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Full text of "The Loom Of Language"

392                The Loom of Language
statement, or when we could alter the English sentence to was or were
+ the -ing form of the verb, e g. :
(a)  Quandf avais vingt ansjefumais quarante cigarettes par jour
At twenty years of age I smoked (=used to smoke) forty cigarettes a
day
(b)  Ellefaisait la cuisine quandje suis arrwt.
She was cooking when I arrived
The second of the two statements could also be given the form Elle
etait en tram defaue la cuisine,, etc This is useful to know because by
resorting to etre en tram de (be in the act of, be busy with) you can get
round the imperfect form of the verb
Another tense form, the past definite or preterite^ has completely dis-
appeared from conversational French, and is now the hall-mark of the
literary language It means that the event in question took place once
for all at a certain time, and as such corresponds to the simple past of
spoken and written English, and to the compound past of spoken French
(e g il se rapprocha for il s'est rapproche = he came nearer).
In literature it is the tense of sustained narration, hence also called
thQpast historic The first impression of the beginner who reads a French
narrative is that alternating use of perfect and imperfect is quite capri-
cious In reality this is not so When two actions or processes are going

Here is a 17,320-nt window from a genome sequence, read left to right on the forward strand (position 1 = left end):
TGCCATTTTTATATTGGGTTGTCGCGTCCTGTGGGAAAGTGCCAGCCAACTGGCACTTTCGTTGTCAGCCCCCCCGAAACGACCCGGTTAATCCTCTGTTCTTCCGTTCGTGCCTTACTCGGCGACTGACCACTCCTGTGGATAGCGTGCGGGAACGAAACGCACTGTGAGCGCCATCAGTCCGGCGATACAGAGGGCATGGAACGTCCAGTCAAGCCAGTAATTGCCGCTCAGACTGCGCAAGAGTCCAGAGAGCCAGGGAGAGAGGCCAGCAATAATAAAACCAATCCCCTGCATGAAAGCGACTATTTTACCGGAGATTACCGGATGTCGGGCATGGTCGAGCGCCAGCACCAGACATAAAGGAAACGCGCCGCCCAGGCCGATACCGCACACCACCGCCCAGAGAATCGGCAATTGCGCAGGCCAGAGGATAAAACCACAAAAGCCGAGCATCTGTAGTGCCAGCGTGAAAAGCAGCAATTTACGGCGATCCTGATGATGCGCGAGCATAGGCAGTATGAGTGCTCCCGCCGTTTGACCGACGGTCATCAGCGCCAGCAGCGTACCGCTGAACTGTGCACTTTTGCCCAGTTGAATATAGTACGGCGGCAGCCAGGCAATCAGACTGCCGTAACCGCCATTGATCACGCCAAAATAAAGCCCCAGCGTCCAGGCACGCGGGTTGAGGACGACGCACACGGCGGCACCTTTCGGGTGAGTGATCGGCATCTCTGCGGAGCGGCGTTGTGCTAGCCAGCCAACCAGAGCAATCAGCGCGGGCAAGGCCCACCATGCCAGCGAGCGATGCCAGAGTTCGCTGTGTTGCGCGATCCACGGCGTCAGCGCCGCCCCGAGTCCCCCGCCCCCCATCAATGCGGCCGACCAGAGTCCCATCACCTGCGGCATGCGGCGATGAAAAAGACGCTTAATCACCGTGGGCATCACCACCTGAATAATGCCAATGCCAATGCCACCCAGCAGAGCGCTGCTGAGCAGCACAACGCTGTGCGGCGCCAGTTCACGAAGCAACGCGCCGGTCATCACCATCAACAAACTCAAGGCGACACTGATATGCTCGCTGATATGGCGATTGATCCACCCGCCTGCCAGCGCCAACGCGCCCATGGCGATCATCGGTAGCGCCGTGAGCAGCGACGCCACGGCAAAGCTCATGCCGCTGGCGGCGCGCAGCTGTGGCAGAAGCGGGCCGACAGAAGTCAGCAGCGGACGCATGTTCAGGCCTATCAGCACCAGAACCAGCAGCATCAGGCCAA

on at one and the same time, the perfect expresses the pivotal one
For what is descriptive, explanatory, or incidental to the main theme,
the imperfect replaces it A passage from Le Crime de Sylvestre
Bonnard by Anatole France illustrates this rule, which applies to all
the Romance languages.
J'approchai (past historic) du foyer man fauteuil et ma table volante
(I pulled my easy-chair and little table up to the fireside), et je pn$ (past
historic) an feu la place qu'Hamilcar deignait (imperfect) me laisser (and
occupied so much of my place by the fire as Hamilcar condescended to
allow me) Hamilcar^ a la tete des chenets> syr un coussin de plume, etait
(imperfect) couche en rond, le nez entre se* pattes (Hamilcar was )ymg in
front of the andirons, curled up on a feather-cushion, with his nose
between his paws) Un souffle egal soulevait (imperfect) safourrure epaisse
et legere (his thick, fine fur rose and fell with his regular breath). A mon
approchey il coula (past historic) doucement ses prunelles d? agate entre ses
paupieres mi-closes qifil referma (past historic) presque aussitdt en songeant
"Ce rfest nen, c'est mon maltre ** (At my approach his agate eyes glanced
at me from between his half-opened lids, which he closed almost at
once, thinking to himself "It is nothing, it is only my master")
The elimination of the past definite from everyday speech is confined
to French In Spanish, Portuguese, and to a lesser degree, in Italian